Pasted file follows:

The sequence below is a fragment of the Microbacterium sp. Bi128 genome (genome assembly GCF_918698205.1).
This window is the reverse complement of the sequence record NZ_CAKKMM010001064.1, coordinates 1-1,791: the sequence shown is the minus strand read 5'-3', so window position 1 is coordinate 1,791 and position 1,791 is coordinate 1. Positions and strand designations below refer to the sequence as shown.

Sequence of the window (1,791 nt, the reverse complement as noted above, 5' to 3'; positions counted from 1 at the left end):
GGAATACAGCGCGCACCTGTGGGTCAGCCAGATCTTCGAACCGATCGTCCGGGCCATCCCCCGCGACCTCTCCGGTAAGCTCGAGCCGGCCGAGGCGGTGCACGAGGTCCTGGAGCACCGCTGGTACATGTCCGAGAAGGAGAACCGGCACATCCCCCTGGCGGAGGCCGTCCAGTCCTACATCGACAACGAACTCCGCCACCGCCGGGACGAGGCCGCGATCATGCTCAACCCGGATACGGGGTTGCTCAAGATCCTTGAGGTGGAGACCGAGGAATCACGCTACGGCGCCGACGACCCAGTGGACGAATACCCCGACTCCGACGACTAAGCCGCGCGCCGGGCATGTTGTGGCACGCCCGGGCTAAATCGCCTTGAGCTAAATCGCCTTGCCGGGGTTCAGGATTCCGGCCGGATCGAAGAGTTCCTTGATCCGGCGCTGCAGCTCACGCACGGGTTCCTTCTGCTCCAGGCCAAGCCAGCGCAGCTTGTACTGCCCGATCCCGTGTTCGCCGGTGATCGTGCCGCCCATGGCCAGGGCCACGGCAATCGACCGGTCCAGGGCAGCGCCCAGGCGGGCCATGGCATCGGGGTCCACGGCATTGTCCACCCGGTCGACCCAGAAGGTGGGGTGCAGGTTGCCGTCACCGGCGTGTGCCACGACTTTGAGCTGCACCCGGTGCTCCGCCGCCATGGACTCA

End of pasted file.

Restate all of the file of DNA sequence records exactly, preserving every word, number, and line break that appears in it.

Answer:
The sequence below is a fragment of the Microbacterium sp. Bi128 genome (genome assembly GCF_918698205.1).
This window is the reverse complement of the sequence record NZ_CAKKMM010001064.1, coordinates 1-1,791: the sequence shown is the minus strand read 5'-3', so window position 1 is coordinate 1,791 and position 1,791 is coordinate 1. Positions and strand designations below refer to the sequence as shown.

Sequence of the window (1,791 nt, the reverse complement as noted above, 5' to 3'; positions counted from 1 at the left end):
GGAATACAGCGCGCACCTGTGGGTCAGCCAGATCTTCGAACCGATCGTCCGGGCCATCCCCCGCGACCTCTCCGGTAAGCTCGAGCCGGCCGAGGCGGTGCACGAGGTCCTGGAGCACCGCTGGTACATGTCCGAGAAGGAGAACCGGCACATCCCCCTGGCGGAGGCCGTCCAGTCCTACATCGACAACGAACTCCGCCACCGCCGGGACGAGGCCGCGATCATGCTCAACCCGGATACGGGGTTGCTCAAGATCCTTGAGGTGGAGACCGAGGAATCACGCTACGGCGCCGACGACCCAGTGGACGAATACCCCGACTCCGACGACTAAGCCGCGCGCCGGGCATGTTGTGGCACGCCCGGGCTAAATCGCCTTGAGCTAAATCGCCTTGCCGGGGTTCAGGATTCCGGCCGGATCGAAGAGTTCCTTGATCCGGCGCTGCAGCTCACGCACGGGTTCCTTCTGCTCCAGGCCAAGCCAGCGCAGCTTGTACTGCCCGATCCCGTGTTCGCCGGTGATCGTGCCGCCCATGGCCAGGGCCACGGCAATCGACCGGTCCAGGGCAGCGCCCAGGCGGGCCATGGCATCGGGGTCCACGGCATTGTCCACCCGGTCGACCCAGAAGGTGGGGTGCAGGTTGCCGTCACCGGCGTGTGCCACGACTTTGAGCTGCACCCGGTGCTCCGCCGCCATGGACTCA